Vaping Soars Among US Teens, CDC Report Finds

Troy Brown, RN

August 21, 2020

Use of electronic vapor products, or vaping, more than doubled among US high school students from 2017 to 2019 (from 13.2% in 2017 to 32.7% in 2019), a report from the Centers for Disease Control and Prevention (CDC) has found. Current cigarette smoking decreased from 8.8% to 6% during that time, as did cigar smoking (from 8% to 5.7%) and smokeless tobacco use (from 5.5% to 3.8%).

Current use of any tobacco product increased from 19.5% in 2017 to 36.5% in 2019.

"The dramatic increase in electronic vapor product use among high school students has led to increases in overall tobacco product use among U.S. youths, erasing gains made in previous years and leading the U.S. Surgeon General to declare youth e-cigarette use an epidemic in the United States," the authors write.

"The new youth tobacco use data released today from CDC's 2019 Youth Risk Behavior Survey confirm that our nation is facing multiple public health crises simultaneously: the COVID-19 pandemic, continued racial health equity disparities, and a youth vaping crisis," Harold Wimmer, president and CEO of the American Lung Association, said in a statement about the findings.

"The dramatic increase in youth vaping led to a near doubling of overall tobacco product use among high school students, from 19.5% in 2017 to 36.5% in 2019," he added.

MeLisa R. Creamer, PhD, from the Office on Smoking and Health in the CDC's National Center for Chronic Disease Prevention and Health Promotion, and colleagues report their findings in an article published online August 20 in Morbidity and Mortality Weekly Report.

 

The researchers analyzed data from the 1991 to 2019 cycles of the CDC's biennial national Youth Risk Behavior Survey. The findings, the authors say, are in line with those from other national surveillance systems, including the National Youth Tobacco Survey and Monitoring the Future.

Frequent use (20 or more days during the previous 30 days) of electronic vapor products also increased among current electronic vapor product users (from 25.1% to 32.6%), but frequent cigarette smoking fell, and frequent use of smokeless tobacco or cigars remained the same among users of those products.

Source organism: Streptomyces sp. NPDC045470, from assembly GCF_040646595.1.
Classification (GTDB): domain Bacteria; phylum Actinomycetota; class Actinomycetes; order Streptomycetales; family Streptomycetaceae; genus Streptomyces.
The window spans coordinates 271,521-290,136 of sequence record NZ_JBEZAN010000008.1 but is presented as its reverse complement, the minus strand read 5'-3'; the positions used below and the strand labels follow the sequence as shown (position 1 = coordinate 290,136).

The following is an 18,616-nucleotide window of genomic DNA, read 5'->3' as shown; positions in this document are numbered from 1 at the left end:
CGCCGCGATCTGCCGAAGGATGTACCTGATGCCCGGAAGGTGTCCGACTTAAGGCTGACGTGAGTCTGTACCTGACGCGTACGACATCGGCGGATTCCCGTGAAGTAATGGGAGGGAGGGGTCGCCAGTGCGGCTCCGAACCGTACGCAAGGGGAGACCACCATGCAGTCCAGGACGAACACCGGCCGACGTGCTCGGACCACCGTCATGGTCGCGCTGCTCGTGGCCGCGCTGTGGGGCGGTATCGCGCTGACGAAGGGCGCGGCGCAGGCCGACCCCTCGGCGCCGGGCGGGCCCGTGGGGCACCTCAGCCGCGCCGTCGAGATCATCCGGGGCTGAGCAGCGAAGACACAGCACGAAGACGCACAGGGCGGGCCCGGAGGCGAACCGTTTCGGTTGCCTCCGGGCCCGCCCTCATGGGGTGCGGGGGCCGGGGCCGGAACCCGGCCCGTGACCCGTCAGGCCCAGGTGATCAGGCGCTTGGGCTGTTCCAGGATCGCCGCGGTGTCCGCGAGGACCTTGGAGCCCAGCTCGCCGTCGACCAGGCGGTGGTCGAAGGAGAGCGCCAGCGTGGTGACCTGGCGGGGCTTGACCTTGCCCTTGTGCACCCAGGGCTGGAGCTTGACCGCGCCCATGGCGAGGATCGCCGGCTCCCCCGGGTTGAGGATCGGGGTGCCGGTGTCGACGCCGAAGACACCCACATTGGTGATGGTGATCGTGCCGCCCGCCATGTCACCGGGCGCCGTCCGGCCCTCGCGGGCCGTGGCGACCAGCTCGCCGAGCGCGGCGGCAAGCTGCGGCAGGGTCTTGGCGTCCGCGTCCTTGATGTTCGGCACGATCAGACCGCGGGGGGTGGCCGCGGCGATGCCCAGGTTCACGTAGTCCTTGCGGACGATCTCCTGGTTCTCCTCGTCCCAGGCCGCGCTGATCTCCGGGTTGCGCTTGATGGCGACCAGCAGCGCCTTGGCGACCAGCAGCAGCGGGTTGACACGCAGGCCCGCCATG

The use of two or more tobacco products did not change from 2017 to 2019. "Multiple tobacco product use is associated with substance use disorders and might increase nicotine exposure and risk for nicotine dependence," the authors explain.

Differences by Demographic Group

Among current vapers, the usual source of obtaining these products differed by age. Those aged 17 years or younger most often said they borrowed them from someone else (42.8%). Among those age 18 or older, 56.4% said they purchased them in a store.

Federal legislation raised the minimum age for tobacco product sales from 18 to 21 years nationwide on December 20, 2019.

Students aged 17 years or younger were more likely to get tobacco products on the internet, give someone else money to purchase them, borrow them from someone else, get them from someone who could buy them legally, or get them another way.

Male students were more likely to report that they use cigarettes, cigars, smokeless tobacco, and two or more tobacco products when compared with female students. The prevalence of tobacco product use was higher among those in 12th grade than among those in 9th grade.

White and Hispanic students had a higher prevalence of current use of electronic vapor products, cigarettes, any tobacco product, and at least two tobacco products when compared with Black students. White students were more likely than Hispanic students to say they used electronic vapor products and any tobacco product.